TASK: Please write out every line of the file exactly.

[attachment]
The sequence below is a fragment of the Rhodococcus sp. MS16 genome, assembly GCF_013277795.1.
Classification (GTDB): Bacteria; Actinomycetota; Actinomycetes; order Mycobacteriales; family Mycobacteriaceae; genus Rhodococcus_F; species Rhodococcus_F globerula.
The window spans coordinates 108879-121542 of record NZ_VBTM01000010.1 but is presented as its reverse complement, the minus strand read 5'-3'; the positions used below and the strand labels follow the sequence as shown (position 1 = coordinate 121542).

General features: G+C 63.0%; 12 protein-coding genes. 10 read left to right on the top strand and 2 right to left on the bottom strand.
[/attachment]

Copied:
The sequence below is a fragment of the Rhodococcus sp. MS16 genome, assembly GCF_013277795.1.
Classification (GTDB): Bacteria; Actinomycetota; Actinomycetes; order Mycobacteriales; family Mycobacteriaceae; genus Rhodococcus_F; species Rhodococcus_F globerula.
The window spans coordinates 108879-121542 of record NZ_VBTM01000010.1 but is presented as its reverse complement, the minus strand read 5'-3'; the positions used below and the strand labels follow the sequence as shown (position 1 = coordinate 121542).

General features: G+C 63.0%; 12 protein-coding genes. 10 read left to right on the top strand and 2 right to left on the bottom strand.